Food & Drink

Review: Woodberry Kitchen Returns as a Tiny Tavern That Still Celebrates Maryland Growers

The new iteration has its own charms, enchanting in a quieter way that honors the original.
The Savory Pie. —Photography by Scott Suchman

When Woodberry Kitchen served its last meal on March 15, 2020, after a nearly 12-year run, owner-chef Spike Gjerde was forced to accept that the hallowed farm-to-table restaurant would never be the same again.

With its army of staff (nine cooks and chefs on the line), wildly innovative use of ingredients, and daily menu, the lightening-in-a-bottle Clipper Mill restaurant, which sourced every ingredient within the confines of the Chesapeake Bay region, was simply not sustainable anymore in the post-COVID era. In the ensuing two-and-a-half years, Gjerde used the space to run a vast virtual marketplace and CSA. The restaurant remained open for outdoor seating only, but the dining room never reopened, except for a brief period as a limited-service pub.

Last December, when the restaurant opened again as Woodberry Tavern, local foodies rejoiced. After all, this had been the place to take out-of-town friends if you wanted to show off Charm City’s culinary scene. In many ways, the restaurant was synonymous with the city. But things have changed.

In its new iteration, Woodberry Tavern is a micro-sized restaurant set in the space adjacent to the former main dining room that was often used for events and overflow. Now, the main dining room has been transformed into an event space. Reservations for the tavern are released a month in advance and go fast, so scoring a seat here feels like winning the lottery.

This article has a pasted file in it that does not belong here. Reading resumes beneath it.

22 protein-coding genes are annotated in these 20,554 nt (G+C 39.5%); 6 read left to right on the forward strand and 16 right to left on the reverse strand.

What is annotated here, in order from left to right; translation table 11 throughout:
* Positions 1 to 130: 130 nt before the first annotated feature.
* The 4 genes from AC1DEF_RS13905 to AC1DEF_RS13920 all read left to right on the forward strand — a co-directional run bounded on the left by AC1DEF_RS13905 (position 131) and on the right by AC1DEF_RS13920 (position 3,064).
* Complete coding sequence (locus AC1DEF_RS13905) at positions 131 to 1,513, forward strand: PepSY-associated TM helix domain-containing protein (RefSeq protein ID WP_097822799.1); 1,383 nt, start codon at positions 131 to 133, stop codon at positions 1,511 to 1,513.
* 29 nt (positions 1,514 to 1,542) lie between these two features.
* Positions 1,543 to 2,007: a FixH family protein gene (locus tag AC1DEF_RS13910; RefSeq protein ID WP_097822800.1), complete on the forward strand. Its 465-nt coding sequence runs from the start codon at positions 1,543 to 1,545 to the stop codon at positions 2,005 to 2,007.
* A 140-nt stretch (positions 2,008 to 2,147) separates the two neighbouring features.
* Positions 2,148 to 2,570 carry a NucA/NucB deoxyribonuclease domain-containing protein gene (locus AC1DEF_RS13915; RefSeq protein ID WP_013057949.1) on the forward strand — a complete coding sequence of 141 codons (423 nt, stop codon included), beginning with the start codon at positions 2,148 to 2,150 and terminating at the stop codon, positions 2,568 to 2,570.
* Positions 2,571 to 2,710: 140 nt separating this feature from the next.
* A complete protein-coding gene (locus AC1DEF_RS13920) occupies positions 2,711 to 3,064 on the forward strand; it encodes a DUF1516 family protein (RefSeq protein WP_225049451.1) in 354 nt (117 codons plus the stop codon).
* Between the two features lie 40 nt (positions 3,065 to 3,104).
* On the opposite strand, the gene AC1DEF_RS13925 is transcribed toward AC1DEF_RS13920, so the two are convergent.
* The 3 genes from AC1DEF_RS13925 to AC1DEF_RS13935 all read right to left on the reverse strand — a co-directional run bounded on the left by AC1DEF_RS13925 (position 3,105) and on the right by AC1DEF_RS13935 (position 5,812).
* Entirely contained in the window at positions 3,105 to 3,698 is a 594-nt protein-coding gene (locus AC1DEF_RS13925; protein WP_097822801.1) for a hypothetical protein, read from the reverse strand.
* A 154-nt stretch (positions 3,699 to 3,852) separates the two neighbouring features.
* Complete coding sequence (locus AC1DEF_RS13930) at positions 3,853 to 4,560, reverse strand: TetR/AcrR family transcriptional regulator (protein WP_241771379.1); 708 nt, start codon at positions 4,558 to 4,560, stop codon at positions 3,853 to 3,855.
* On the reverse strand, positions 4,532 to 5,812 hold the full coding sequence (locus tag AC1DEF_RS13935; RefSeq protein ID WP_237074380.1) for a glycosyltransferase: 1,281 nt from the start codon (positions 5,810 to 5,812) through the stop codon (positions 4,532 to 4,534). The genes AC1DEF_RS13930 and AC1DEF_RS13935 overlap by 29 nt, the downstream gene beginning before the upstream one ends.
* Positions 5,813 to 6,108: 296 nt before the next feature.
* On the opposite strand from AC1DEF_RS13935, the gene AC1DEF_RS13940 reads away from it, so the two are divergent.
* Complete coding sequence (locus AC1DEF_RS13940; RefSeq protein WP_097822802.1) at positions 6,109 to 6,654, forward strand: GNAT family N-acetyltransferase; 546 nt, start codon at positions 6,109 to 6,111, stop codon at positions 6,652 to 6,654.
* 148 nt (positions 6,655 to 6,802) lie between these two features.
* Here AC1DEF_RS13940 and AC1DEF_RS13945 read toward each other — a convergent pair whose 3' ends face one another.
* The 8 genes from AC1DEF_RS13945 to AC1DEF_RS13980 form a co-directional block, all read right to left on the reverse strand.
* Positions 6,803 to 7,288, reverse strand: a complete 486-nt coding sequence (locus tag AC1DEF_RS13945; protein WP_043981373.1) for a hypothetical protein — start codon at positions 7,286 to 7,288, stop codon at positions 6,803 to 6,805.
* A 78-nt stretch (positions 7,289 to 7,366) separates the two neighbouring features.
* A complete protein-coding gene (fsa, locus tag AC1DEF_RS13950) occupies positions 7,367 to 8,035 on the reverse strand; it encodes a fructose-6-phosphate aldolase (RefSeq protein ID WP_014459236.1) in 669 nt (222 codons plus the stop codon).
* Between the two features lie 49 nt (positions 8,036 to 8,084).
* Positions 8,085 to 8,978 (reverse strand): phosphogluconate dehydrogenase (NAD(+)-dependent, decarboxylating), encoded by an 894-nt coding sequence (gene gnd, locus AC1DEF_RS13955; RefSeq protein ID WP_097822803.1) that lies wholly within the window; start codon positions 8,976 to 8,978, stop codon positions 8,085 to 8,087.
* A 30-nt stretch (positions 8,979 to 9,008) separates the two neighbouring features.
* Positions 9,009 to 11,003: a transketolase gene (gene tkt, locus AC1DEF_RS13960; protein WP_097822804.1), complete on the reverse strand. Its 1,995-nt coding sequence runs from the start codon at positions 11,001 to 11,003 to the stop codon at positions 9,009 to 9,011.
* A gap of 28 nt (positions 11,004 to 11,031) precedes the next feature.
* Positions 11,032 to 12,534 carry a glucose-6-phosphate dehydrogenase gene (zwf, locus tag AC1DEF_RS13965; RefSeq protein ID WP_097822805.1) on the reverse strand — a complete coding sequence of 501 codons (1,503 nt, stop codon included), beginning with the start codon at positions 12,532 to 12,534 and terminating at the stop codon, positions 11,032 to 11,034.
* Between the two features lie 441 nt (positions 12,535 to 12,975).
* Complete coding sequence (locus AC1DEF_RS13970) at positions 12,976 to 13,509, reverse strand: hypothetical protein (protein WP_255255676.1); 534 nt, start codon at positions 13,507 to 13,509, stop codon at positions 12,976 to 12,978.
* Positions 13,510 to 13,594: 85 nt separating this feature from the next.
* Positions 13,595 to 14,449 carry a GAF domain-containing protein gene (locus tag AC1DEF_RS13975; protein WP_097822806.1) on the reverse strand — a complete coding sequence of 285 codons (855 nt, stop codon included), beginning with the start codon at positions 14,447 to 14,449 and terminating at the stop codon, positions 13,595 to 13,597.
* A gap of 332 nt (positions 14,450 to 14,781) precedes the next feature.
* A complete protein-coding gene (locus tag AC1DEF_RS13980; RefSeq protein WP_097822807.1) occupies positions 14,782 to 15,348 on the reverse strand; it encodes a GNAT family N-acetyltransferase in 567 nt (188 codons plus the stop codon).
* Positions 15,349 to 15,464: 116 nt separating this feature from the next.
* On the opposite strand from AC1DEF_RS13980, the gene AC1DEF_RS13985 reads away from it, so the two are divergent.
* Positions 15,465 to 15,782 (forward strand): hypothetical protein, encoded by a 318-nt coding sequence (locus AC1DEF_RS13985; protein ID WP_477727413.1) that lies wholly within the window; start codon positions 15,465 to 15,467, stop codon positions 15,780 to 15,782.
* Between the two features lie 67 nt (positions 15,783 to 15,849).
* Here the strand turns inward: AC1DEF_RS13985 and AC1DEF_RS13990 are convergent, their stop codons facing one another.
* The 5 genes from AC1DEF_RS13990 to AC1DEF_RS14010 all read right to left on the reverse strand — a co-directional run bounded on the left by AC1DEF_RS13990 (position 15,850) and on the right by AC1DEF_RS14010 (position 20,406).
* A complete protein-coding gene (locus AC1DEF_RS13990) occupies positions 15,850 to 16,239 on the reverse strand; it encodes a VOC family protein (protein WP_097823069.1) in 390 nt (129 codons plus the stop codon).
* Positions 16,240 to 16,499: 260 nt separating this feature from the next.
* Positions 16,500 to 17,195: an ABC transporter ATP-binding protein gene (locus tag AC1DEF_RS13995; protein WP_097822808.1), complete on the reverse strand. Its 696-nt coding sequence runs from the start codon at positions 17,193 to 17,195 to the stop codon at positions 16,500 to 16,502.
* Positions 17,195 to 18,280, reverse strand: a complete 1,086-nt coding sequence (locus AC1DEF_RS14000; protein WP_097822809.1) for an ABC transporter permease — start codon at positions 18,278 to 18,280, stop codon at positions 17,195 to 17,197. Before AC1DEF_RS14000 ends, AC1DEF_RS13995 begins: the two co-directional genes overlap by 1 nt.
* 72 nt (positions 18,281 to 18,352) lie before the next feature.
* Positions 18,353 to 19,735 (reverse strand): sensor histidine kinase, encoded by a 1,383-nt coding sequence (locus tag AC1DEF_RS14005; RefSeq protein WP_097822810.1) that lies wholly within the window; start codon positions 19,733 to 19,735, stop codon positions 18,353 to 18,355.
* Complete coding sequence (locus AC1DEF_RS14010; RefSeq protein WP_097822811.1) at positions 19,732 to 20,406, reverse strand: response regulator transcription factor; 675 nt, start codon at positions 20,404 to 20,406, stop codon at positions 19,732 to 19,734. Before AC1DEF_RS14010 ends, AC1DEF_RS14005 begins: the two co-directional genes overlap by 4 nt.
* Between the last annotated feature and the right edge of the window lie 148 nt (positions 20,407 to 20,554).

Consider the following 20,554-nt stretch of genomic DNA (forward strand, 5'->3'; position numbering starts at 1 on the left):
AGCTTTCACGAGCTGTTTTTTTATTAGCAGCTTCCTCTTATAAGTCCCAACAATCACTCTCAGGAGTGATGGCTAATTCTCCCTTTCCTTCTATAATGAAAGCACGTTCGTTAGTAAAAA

On a weeknight in January—our first return to the space in years—it was something of a shock to see Gjerde standing on the top rung of a ladder in the events area as he attempted to affix a balloon drop net to the soaring ceiling. (Wasn’t there a handyman in the house?) But it was also an apt metaphor for the hard-working chef who has reached great culinary heights as the first—and only—person in Maryland to win a James Beard Award for Best Chef Mid-Atlantic and whose messianic zeal for local sourcing has spawned dozens of imitators.

Happily, the essence of what made Woodberry Baltimore’s standard bearer of farm-to-table cuisine is alive and well here. But one thing it’s not, says Gjerde, is Woodberry Kitchen. In fact, in some ways, the new restaurant’s biggest competition is its former self.

“It’s amplified by the fact that we are still calling ourselves Woodberry Kitchen,” says Gjerde of the umbrella name for the organization. “I would never do that again. Next time I’d call the restaurant, ‘This Is Not Woodberry Kitchen,’” he says, half-jokingly. “That’s what we are suffering from most—it’s the comparison—the prices, the experience. People say, ‘I miss the oven, I miss the flatbread,’ but that’s a highly idealized version of Woodberry. People forget the wait at the door or the fact that sometimes you couldn’t hear yourself think from the noise.”

Chef/owner Spike Gjerde.
Making a cocktail.

With its exposed-brick walls, cathedral ceiling, locally crafted wooden banquettes, and rustic barn-chic feel, the tavern exudes the same farm-to-charm vibe as the original establishment. And the menu mission, while scaled back, is still pure of purpose, strictly adhering to the boundaries of our Bay, while Gjerde continues to focus on supporting regional farmers and food producers in his sourcing. Despite its diminutive size—just 28 seats including the bar—it’s still plenty ambitious, thanks to Gjerde and executive chef Steven Kenny, his former longtime sous chef at Woodberry Kitchen.